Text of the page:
RIP Senator Edward Kennedy

As I race to a meeting in New York City, I join millions of people in America and around the world in sadness at the loss of Ted Kennedy — an icon and a great leader in all things progressive.

Please post your comments. I’ll be back tomorrow with insights and memories of this great Kennedy legend.

President Barack Obama and Senator Ted Kennedy
President Barack Obama and Senator Ted Kennedy


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4 thoughts on “RIP Senator Edward Kennedy”

  1. A sad day indeed, Mark; even if we all knew it was coming.
    Congratulations on the new site, though I hope to hear you on the radio again soon.

  2. He fought a good fight for everyone. I watched Vice President Biden’s speech “It was never about him” and that was true on so many levels. You never saw “big corporate” flashing on his forehead. When you saw Mr Kennedy in the senate, you knew he was fighting for what he “believed” was right for the country. A politician in Australia once coined the phrase “keep the bastards honest”. Who will carry that torch now Ted is gone?

  3. Mark,

    And to fellow readers here. I, too, feel a tremendous sense of loss with the death of Senator Edward M. Kennedy. What I tell people around the world and, to my countrymen, too young to have remembered President John F. Kennedy is this: Were it not for the Kennedy’s and, what they stood for, I likely would not have attended college in the 1970’s. That’s right, it was the Harlem – East Harlem Model Cities College grant that made it possible for a working class Black kid to attend college. The other thing that Senator Kennedy had a big hand in, was the creation of the too-short-lived Comprehensive Employment and Training Act, known by the acronym, CETA. Senator Kennedy, along with Senators Humphrey and, Hawkins made it possible for me, in addition to attending college, to get REAL Training in Broadcast Journalism. The program CETA funded was called the Community Film Workshop Council of New York. It was through that intensive program where I got my start in Broadcast Journalism with a job as a reporter with WYTV-TV in Younstown, Ohio.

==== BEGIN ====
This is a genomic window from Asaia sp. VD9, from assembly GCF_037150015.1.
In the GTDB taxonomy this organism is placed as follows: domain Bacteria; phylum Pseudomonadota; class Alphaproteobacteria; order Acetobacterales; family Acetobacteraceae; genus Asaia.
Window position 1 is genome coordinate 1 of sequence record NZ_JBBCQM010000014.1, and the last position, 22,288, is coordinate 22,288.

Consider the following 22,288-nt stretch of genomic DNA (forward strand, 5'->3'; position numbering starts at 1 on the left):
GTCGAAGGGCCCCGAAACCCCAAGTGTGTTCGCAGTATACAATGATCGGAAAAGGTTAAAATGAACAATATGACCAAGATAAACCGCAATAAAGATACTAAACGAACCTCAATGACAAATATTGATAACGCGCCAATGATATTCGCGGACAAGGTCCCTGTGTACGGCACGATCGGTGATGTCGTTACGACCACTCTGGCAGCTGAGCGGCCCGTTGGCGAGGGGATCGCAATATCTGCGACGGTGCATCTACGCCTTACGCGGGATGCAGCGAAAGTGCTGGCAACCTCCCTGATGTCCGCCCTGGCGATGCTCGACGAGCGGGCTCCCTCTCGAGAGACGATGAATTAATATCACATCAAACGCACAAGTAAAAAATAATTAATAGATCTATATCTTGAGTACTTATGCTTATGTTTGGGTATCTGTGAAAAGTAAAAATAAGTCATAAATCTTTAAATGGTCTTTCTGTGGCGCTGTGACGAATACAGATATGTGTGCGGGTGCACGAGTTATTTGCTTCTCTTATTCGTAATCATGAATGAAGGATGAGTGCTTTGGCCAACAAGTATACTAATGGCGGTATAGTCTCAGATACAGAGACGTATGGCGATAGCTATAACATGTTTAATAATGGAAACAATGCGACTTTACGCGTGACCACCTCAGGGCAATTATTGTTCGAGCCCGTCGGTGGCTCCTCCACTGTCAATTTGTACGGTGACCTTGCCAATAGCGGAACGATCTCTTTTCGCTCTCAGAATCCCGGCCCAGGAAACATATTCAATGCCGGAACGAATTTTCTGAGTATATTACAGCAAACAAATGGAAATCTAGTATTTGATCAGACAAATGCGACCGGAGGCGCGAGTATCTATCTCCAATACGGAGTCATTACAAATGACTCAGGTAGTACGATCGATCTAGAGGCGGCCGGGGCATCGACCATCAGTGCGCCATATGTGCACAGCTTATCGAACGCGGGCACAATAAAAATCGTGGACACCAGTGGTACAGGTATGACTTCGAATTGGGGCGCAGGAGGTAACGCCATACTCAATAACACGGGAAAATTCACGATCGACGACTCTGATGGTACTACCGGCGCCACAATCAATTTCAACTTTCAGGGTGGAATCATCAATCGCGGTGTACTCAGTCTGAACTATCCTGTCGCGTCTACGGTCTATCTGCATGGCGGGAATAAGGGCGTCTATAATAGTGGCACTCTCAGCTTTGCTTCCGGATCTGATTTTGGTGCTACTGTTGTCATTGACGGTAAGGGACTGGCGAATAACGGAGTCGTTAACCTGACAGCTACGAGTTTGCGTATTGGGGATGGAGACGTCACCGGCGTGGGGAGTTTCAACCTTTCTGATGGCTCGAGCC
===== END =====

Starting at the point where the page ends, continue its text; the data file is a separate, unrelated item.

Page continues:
I met Senator Kennedy through a college buddy of mine who attended the same New England school as I in the early 1970’s. I will not call my friend’s name, for he is very much a part of the Irish Massachusetts attorney crowd now, as was his father, who was also close to the Kennedy clan. Senator Kennedy was one public official who was disarming, funny and, not full of himself. That struck me, and als,o stuck with me when I got the chance to meet him again, years later. It was in New York’s Bryant Park, weeks after the September 11th attacks, in 2001, where Kennedy, along with Former President William Jefferson (Bill) Clinton made stump speeches for fellow New York Democrats. Kennedy was approachable and, not aloof. And, again, one disarming man.

    Covering politics in New York and, in other Cities around the USA for a variety of media organs, one can get cynical of elected officials who have a penchant to disappoint. With Ted Kennedy, there was always something to learn and, to ponder. Yet, I cannot forget the indelible mark, through legislation and policies, the impact this family has had on my life both directly and indirectly. WE may never again see another elected official with the vision, passion and heart of the man, known to many as the lion of the U.S. Senate. For this observer, he will be missed.

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